Porcelaine

Porcelaine

Breed Fact

Country of Origin: France
Hypoallergenic: No
Height: Male: 56–58 cm, Female: 54–56 cm
Weight: Male: 25–28 kg, Female: 25–28 kg
Color: White
Life Expectancy: 9 – 11 years
Temperament: Gentle, Active
Litter Size: 3 - 9 puppies
Health Problems: N/N

Brief info: Believed to be the oldest of the French scenthounds, the Porcelaine is also known as the Chien de Franche-Comte, after a former French region bordering Switzerland. Following the French Revolution (1789-1799), examples of the Porcelaine were found at the Franco-Swiss border, leading to confusion over whether it is of French or Swiss origin.

However, the breed is recognized as French, and is thought to descend from the English Harrier, the now-extinct Montaimboeuf, as well as some smaller Laufhunds of Switzerland. The breed has been recorded in France since 1845 and in Switzerland since 1880, when the first hunting packs were established. At one point after the French Revolution, the breed actually disappeared but was "reconstructed" and now stands on solid ground.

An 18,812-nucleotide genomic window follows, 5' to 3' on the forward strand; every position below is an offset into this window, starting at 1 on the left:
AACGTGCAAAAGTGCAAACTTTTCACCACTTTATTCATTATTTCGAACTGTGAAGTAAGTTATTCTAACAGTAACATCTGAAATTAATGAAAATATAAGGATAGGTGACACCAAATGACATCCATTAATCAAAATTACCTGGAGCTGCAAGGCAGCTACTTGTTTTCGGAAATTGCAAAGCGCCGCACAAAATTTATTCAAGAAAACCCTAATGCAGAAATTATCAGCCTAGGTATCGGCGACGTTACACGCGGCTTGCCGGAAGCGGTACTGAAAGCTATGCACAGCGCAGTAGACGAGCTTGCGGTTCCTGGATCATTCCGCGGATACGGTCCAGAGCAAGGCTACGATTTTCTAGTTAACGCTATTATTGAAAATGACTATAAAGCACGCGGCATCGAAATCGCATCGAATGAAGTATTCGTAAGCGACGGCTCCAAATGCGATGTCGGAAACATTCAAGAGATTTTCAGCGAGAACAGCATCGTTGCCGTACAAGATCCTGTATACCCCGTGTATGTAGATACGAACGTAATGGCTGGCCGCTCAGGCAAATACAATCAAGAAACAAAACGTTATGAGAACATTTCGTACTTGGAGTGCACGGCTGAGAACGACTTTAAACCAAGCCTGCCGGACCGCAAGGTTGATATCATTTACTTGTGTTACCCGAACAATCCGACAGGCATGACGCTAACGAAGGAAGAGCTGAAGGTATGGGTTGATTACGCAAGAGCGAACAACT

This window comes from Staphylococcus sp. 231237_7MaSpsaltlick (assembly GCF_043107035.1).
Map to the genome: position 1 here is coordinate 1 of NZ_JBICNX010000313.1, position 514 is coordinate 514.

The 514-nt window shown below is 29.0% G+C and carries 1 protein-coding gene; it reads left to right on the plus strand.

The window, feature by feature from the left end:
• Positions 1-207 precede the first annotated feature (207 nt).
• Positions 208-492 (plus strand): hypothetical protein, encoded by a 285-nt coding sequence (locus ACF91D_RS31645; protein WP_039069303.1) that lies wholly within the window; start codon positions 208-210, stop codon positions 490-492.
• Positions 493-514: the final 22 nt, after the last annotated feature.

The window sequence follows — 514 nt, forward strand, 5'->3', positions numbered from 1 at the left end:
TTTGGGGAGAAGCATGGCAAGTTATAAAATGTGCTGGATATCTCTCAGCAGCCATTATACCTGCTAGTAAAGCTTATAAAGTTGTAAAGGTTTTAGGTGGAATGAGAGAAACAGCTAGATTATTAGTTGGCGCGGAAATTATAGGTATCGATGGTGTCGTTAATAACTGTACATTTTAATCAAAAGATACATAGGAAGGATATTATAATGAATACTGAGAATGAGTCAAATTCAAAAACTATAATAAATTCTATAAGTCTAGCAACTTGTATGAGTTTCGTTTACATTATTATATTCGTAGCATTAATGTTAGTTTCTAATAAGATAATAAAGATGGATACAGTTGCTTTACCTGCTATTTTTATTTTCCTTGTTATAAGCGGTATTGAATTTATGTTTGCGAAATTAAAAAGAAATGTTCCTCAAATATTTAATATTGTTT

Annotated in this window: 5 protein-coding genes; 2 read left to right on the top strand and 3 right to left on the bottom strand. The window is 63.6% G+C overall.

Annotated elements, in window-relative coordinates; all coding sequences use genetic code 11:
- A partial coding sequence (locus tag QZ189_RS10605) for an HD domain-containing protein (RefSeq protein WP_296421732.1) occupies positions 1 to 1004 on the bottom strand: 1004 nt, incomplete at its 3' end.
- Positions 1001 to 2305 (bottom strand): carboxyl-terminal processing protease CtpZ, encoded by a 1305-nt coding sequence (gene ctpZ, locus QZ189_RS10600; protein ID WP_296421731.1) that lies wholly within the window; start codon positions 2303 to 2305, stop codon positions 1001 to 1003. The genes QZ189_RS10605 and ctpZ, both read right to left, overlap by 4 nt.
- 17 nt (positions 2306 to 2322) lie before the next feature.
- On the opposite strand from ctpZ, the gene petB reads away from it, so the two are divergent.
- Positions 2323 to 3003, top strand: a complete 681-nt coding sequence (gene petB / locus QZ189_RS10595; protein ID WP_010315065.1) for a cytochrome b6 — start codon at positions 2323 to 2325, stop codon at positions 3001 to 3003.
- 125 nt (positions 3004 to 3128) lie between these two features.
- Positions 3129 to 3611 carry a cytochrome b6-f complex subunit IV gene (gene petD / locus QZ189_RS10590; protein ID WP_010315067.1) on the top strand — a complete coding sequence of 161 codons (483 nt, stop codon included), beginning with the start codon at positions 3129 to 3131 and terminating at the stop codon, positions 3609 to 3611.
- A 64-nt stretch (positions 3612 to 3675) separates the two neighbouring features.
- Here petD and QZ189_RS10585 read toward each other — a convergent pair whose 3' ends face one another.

The Porcelaine is mainly used for hunting hare and roe deer in packs and is found mostly in France. The name Porcelaine refers to its shining coat, which makes it look like a porcelain statuette.

During its heyday in the 1700s, the Porcelaine was considerably larger than the modern breed of today. It is a very distinguished-looking dog with a finely chiseled head, a black nose with wide-open nostrils, and a flat forehead. Its eyes are dark with a sweet expression.

The ears are thin, conical and pointed. The neck is long and slender, and the tail is hefty at the base but narrowing to a point at the end.

The skin should be pink with sparse black mottling that shows up through the white coat. From a distance it gives an impression of pale blue glass. The solid white coat is composed of very fine hair of miraculously short length. The color can be interrupted by orange spots on the body but especially on its notable, sizeable ears.